The research seminars Analysis & Geometry (A&G)  and Dynamical Systems & Mathematical Physics (DS&MP) are organised by the research groups of Prof. David Hasler, Prof. Daniel Lenz, Prof. Vladimir Matveev, Prof. Tobias Jäger and Prof. Thomas Wannerer.

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: Thursdays @ 14:30-16:00 (A&G) and 16:00-17:30 (DS&MP)

Where: Ernst-Abbe-Platz 2, seminar room 3517 (OpenStreetMap)


Winter term 2019/20


October 17, 2019

14:30 (A&G), seminar room 3517

Nikolay Martynchuk (Friedrich-Alexander-Universität Erlangen-Nürnberg)

Scattering monodromy in integrable Hamiltonian systems

Abstract: The notion of Hamiltonian monodromy was introduced by Duistermaat, who defined this invariant as an obstruction to the existence of global action-angle coordinates in integrable Hamiltonian systems. Since then, non-trivial monodromy was observed in various specific examples of integrable systems, such as the spherical pendulum, the Lagrange top, and the hydrogen atom in crossed fields.
In this talk, we shall first discuss the classical notion of Hamiltonian monodromy and then focus on the so-called scattering monodromy, which generalises Hamiltonian monodromy to the case of non-compact systems; specifically, to systems that are both integrable and scattering. We present a new general description of this scattering invariant and compute it for the spatial Euler two-centre problem.
This talk is based on joint works with H.W. Broer, H.R. Dullin, K. Efstathiou and H. Waalkens.
(Contact: V. Matveev)


October 24, 2019

16:00 (Mathematical Colloquium Jena),

Ulf Hashagen (Forschungsinstitut für Technik- und Wissenschaftsgeschichte, Deutsches Museum München)

Rechnen, Denken und Erfinden im Zeitalter des Barock: Die Rechenmaschinen von Schickard, Pascal und Leibniz



November 7, 2019

14:30 (A&G), seminar room 3517

Uri Grupel (Universität Innsbruck)

Intersections with random geodesics in high dimensions

Abstract: Abstract: Given a large subset of the sphere ASn-1 does the ratio of lengths between a random geodesic Γ and the intersection Γ ∩ A represent the size of A or does it tend to a zero-one law (as the dimension grows)? We will show that for any large set A we have a distribution that is not concentrated around neither zero nor one.
In contrast to the case of the sphere, for any convex body in high dimensions, we can find a subset, of half the volume, such that the ratio of lengths between the intersection of the random geodesic with the convex body and the intersection of the subset with the random geodesic will be close to zero-one law.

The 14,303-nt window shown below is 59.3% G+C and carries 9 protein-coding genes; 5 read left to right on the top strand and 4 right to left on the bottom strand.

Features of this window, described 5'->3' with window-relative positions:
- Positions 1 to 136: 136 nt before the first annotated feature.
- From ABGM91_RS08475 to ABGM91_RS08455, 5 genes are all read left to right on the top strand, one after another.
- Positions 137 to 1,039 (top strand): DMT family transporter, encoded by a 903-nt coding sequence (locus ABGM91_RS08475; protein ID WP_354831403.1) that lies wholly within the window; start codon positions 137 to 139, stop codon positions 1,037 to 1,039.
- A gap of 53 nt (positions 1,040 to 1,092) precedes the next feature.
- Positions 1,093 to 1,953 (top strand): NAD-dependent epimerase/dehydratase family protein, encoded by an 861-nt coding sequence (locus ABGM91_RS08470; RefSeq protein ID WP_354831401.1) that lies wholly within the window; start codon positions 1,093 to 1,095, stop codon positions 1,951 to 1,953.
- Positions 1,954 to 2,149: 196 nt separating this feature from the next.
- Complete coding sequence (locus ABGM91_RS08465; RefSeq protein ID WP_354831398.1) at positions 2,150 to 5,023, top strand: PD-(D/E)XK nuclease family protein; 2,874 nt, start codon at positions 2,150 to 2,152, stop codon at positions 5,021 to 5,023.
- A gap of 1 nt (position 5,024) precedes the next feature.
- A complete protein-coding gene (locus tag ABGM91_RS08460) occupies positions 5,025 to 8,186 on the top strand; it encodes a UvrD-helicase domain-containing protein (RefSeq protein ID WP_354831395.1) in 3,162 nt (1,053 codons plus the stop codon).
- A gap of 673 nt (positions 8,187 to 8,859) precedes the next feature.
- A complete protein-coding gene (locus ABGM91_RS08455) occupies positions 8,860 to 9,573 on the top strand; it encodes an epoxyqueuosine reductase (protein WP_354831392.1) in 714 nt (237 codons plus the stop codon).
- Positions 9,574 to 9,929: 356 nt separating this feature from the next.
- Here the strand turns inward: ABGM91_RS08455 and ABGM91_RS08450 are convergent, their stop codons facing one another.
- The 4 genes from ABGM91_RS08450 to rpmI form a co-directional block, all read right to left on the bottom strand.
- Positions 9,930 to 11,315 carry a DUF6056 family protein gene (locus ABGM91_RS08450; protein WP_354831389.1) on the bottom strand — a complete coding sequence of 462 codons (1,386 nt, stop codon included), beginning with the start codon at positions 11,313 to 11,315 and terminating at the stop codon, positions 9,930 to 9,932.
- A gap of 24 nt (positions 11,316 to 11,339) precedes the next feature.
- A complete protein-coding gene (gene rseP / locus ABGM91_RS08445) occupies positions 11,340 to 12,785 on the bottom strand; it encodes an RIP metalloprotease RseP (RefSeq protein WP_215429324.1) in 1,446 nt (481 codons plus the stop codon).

The analysis of the two cases has different flavors. For the sphere we analyze the singular values of the Radon transform, in order to bound the variance of the length of the random intersection. For convex bodies, we use concentration of measure phenomena.
The results on the sphere can be generalized to the discrete torus or to intersection on the sphere with higher dimensional subspaces.

(Contact: T. Wannerer)



November 14, 2019

14:30 (A&G), seminar room 3517

Jonas Knörr (Goethe-Universität Frankfurt)

Smooth valuations on convex functions

Abstract: In recent years, valuations on functions arose as a natural generalization of valuations on convex bodies, and various types of valuations on different spaces of functions have been studied and classifed.
I will present some results from an ongoing project examining the space of dually epi-translation invariant valuations on convex functions.We will see how these functionals are related to translation invariant valuations on convex bodies and how one can exploit this relation to establish a notion of smoothness. It turns out that the dense subspace of smooth valuations can be described using integration of differential forms over the graph of the differential of a convex function (or more generally, the differential cycle) and I will present a sketch of proof for this result.
As an application, we will see that the subspace of smooth and rotation invariant valuations admits a very simple description.

(Contact: T. Wannerer)


16:00 (Mathematical Colloquium Jena),

Prof. Nikola Sandrić (University of Zagreb, z.Z. Humboldt-Stipendiat Jena)

Stochastics stability of Markow processes